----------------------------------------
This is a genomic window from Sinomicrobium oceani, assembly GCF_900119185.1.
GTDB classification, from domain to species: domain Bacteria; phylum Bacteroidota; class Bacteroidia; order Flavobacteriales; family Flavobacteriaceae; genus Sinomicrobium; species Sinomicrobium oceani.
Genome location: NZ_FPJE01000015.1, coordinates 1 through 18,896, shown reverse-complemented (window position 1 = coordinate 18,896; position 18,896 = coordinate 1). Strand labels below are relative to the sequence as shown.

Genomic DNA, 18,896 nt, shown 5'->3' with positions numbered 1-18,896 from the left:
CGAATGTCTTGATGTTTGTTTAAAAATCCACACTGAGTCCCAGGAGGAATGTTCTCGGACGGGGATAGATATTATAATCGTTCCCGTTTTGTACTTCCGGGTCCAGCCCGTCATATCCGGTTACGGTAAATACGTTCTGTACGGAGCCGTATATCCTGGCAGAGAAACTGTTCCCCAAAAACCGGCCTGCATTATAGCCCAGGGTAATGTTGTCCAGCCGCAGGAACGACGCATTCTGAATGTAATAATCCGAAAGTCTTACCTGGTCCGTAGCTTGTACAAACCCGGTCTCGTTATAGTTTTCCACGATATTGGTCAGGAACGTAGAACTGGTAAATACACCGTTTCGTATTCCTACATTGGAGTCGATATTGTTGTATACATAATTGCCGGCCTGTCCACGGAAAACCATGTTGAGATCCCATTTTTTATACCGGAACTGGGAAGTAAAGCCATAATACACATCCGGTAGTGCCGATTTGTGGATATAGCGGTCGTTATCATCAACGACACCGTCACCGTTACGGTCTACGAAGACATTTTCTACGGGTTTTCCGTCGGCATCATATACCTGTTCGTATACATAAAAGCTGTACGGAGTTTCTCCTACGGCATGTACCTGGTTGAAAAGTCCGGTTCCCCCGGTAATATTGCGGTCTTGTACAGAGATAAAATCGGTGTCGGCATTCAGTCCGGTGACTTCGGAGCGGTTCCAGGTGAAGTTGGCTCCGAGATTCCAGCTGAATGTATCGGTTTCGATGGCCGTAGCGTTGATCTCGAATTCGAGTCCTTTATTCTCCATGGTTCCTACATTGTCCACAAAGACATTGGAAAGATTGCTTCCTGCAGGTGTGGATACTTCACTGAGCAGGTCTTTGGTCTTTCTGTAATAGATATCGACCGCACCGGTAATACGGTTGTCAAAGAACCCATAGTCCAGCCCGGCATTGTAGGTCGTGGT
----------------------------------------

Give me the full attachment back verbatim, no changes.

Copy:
This is a genomic window from Sinomicrobium oceani, assembly GCF_900119185.1.
GTDB classification, from domain to species: domain Bacteria; phylum Bacteroidota; class Bacteroidia; order Flavobacteriales; family Flavobacteriaceae; genus Sinomicrobium; species Sinomicrobium oceani.
Genome location: NZ_FPJE01000015.1, coordinates 1 through 18,896, shown reverse-complemented (window position 1 = coordinate 18,896; position 18,896 = coordinate 1). Strand labels below are relative to the sequence as shown.

Genomic DNA, 18,896 nt, shown 5'->3' with positions numbered 1-18,896 from the left:
CGAATGTCTTGATGTTTGTTTAAAAATCCACACTGAGTCCCAGGAGGAATGTTCTCGGACGGGGATAGATATTATAATCGTTCCCGTTTTGTACTTCCGGGTCCAGCCCGTCATATCCGGTTACGGTAAATACGTTCTGTACGGAGCCGTATATCCTGGCAGAGAAACTGTTCCCCAAAAACCGGCCTGCATTATAGCCCAGGGTAATGTTGTCCAGCCGCAGGAACGACGCATTCTGAATGTAATAATCCGAAAGTCTTACCTGGTCCGTAGCTTGTACAAACCCGGTCTCGTTATAGTTTTCCACGATATTGGTCAGGAACGTAGAACTGGTAAATACACCGTTTCGTATTCCTACATTGGAGTCGATATTGTTGTATACATAATTGCCGGCCTGTCCACGGAAAACCATGTTGAGATCCCATTTTTTATACCGGAACTGGGAAGTAAAGCCATAATACACATCCGGTAGTGCCGATTTGTGGATATAGCGGTCGTTATCATCAACGACACCGTCACCGTTACGGTCTACGAAGACATTTTCTACGGGTTTTCCGTCGGCATCATATACCTGTTCGTATACATAAAAGCTGTACGGAGTTTCTCCTACGGCATGTACCTGGTTGAAAAGTCCGGTTCCCCCGGTAATATTGCGGTCTTGTACAGAGATAAAATCGGTGTCGGCATTCAGTCCGGTGACTTCGGAGCGGTTCCAGGTGAAGTTGGCTCCGAGATTCCAGCTGAATGTATCGGTTTCGATGGCCGTAGCGTTGATCTCGAATTCGAGTCCTTTATTCTCCATGGTTCCTACATTGTCCACAAAGACATTGGAAAGATTGCTTCCTGCAGGTGTGGATACTTCACTGAGCAGGTCTTTGGTCTTTCTGTAATAGATATCGACCGCACCGGTAATACGGTTGTCAAAGAACCCATAGTCCAGCCCGGCATTGTAGGTCGTGGT